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Global Warming: Summer In The Winter? Sounds Awesome, Right? Not So Much

May 22, 2017
via Pixabay

Do you remember that episode of “Phineas and Ferb” where they made it snow during the summer? They called it S’Winter, and all of the kids slid down huge heaps of snow, built snowmen and had crazy snowball fights in June!

When we were younger, the concept sounded pretty cool. I mean, snow during the hottest time of the year? That sounded amazing to the 12-year-old me! But what if, instead of making it snow during the summer, they made it hot during the winter? That would’ve been even better, right? Well, sure, from an animation standpoint. In real life? Not so much.

Mary Claire Kelly / WABE

Global warming is going to steal away some of those postcard-perfect weather days in the future, according to a first-of-its-kind projection of nice weather.

On average, Earth will have 10 fewer days of mild and mostly dry weather by the end of the century, the researchers estimate. Some places will get more days perfect for picnics or outdoor weddings, while other places will lose a lot. Rio de Janeiro, Miami and much of Africa are big losers, while Europe and Seattle will gain nicer weather.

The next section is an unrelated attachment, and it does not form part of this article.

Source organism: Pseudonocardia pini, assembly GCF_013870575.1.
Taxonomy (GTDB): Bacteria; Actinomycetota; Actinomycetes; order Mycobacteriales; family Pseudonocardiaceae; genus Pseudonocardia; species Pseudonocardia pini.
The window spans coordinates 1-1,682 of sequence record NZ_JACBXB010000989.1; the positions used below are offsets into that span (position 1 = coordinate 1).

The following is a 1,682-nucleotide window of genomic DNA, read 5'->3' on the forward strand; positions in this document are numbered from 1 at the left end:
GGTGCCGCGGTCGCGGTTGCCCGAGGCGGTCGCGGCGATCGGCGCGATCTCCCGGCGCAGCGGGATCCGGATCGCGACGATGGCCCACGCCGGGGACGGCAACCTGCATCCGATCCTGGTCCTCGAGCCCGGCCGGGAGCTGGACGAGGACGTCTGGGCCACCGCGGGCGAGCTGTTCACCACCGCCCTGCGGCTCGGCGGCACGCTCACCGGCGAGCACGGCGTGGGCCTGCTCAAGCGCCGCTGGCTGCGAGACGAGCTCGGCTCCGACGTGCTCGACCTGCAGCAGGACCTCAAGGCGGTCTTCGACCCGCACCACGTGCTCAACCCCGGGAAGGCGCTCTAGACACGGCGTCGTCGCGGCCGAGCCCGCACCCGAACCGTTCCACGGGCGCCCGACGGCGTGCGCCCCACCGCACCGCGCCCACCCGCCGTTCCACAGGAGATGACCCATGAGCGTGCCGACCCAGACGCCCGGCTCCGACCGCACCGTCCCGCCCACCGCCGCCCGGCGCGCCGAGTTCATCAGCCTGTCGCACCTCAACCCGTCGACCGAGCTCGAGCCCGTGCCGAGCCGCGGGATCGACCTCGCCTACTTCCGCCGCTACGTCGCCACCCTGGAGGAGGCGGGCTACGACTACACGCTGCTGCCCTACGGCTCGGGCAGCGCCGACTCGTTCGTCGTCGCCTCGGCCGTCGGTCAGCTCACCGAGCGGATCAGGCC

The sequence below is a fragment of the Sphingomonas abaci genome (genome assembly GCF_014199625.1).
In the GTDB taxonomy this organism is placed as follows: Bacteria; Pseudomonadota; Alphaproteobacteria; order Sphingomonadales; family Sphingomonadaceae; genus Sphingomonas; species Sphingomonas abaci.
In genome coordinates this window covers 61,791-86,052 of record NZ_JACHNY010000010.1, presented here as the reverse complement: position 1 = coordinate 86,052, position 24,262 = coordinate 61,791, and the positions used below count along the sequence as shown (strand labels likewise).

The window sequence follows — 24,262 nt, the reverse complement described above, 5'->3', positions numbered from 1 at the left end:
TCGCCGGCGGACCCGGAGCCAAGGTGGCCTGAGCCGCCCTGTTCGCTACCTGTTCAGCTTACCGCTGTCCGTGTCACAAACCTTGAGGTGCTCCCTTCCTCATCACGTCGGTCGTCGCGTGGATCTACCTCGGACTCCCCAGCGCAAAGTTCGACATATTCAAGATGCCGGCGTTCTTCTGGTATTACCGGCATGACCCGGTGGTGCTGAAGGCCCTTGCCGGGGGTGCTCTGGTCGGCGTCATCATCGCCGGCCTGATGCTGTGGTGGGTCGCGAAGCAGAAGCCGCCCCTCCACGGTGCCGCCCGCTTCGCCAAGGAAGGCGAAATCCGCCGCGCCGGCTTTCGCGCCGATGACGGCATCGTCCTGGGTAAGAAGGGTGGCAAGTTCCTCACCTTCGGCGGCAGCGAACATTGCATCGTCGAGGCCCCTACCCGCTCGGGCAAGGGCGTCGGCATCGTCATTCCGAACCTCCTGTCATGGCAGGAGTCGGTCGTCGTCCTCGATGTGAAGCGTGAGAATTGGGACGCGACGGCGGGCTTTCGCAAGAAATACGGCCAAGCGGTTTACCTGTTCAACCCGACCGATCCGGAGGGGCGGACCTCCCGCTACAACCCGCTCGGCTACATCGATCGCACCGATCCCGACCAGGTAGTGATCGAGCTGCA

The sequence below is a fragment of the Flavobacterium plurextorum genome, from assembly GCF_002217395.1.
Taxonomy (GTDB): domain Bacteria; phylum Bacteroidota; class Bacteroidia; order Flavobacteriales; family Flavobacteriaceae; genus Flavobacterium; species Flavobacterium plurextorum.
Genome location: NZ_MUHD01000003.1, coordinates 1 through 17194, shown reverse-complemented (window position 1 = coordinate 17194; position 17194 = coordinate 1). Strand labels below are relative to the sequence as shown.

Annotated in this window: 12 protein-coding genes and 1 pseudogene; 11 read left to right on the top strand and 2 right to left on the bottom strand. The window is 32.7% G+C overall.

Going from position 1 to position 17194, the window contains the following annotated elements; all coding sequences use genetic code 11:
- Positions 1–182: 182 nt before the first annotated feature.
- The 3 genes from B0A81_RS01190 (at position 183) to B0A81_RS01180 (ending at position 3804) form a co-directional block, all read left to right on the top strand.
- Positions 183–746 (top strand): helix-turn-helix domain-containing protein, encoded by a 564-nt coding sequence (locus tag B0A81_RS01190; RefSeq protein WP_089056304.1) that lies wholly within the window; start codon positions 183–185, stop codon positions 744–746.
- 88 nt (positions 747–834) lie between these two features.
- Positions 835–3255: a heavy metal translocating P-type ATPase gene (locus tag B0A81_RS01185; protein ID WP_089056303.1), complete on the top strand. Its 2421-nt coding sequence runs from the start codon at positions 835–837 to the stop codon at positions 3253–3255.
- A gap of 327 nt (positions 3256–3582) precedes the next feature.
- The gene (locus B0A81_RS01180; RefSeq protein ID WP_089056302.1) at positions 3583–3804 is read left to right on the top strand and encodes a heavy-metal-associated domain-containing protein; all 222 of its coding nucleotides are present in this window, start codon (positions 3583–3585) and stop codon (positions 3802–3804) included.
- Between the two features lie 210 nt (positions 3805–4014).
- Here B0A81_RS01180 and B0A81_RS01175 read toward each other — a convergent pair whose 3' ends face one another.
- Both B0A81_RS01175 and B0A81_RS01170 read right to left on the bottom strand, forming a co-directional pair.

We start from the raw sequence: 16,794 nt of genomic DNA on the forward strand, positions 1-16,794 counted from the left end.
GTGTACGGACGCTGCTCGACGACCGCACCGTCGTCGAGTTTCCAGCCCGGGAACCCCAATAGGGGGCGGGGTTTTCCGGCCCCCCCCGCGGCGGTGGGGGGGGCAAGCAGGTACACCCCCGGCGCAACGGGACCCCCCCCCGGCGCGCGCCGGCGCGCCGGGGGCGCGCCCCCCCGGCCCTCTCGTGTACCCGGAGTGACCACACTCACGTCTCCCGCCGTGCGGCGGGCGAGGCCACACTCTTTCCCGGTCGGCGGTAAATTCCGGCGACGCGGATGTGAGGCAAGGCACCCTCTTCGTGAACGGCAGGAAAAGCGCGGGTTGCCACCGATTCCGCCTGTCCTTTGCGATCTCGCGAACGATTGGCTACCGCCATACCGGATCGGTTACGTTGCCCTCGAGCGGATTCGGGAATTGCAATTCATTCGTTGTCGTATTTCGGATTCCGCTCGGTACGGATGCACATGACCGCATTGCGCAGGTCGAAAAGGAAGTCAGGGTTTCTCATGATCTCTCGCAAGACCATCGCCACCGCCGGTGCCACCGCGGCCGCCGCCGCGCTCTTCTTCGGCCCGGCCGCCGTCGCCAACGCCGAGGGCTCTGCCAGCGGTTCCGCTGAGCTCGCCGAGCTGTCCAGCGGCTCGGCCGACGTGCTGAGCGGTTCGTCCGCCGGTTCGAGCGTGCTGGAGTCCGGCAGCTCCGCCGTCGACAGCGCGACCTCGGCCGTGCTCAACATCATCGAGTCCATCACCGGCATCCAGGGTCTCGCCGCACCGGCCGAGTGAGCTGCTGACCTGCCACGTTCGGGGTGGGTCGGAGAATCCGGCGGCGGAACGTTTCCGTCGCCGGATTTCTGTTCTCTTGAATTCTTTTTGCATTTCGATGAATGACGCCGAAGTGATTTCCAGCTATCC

Although Atlanta temperatures didn’t spike high in to the 100s frequently in 2016, consistently hot days made it the warmest ever on record, according to Jordan McLeod at the Southeast Regional Climate Center.

“We didn't necessarily see a bunch of record breaking daily temperatures, you know, 110 or whatever,” said McLeod. “It was just this very persistent pattern of unusual warmth across the southeast that was really the calling card for this year’s pattern.”

On 136 days this year, Atlanta’s high exceeded 85 degrees, McLeod said. That’s about one-third of the year.

The drier, warmer autumn weather that's becoming more common due to climate change may extend summer smog well into the fall in the Southeastern U.S. in the years ahead, according to a study published Monday.

Research published in the Proceedings of the National Academy of Sciences also suggests a culprit for the smog that many people might not expect: It's the lush woodlands that give much of the South a lovely green canopy. That's because of a natural defense mechanism trees use to protect their leaves from drought conditions.

Wilbert Baan /

Earth's heat is stuck on high.

Thanks to a combination of global warming and an El Nino, the planet shattered monthly heat records for an unprecedented 12th straight month, as April smashed the old record by half a degree, according to federal scientists.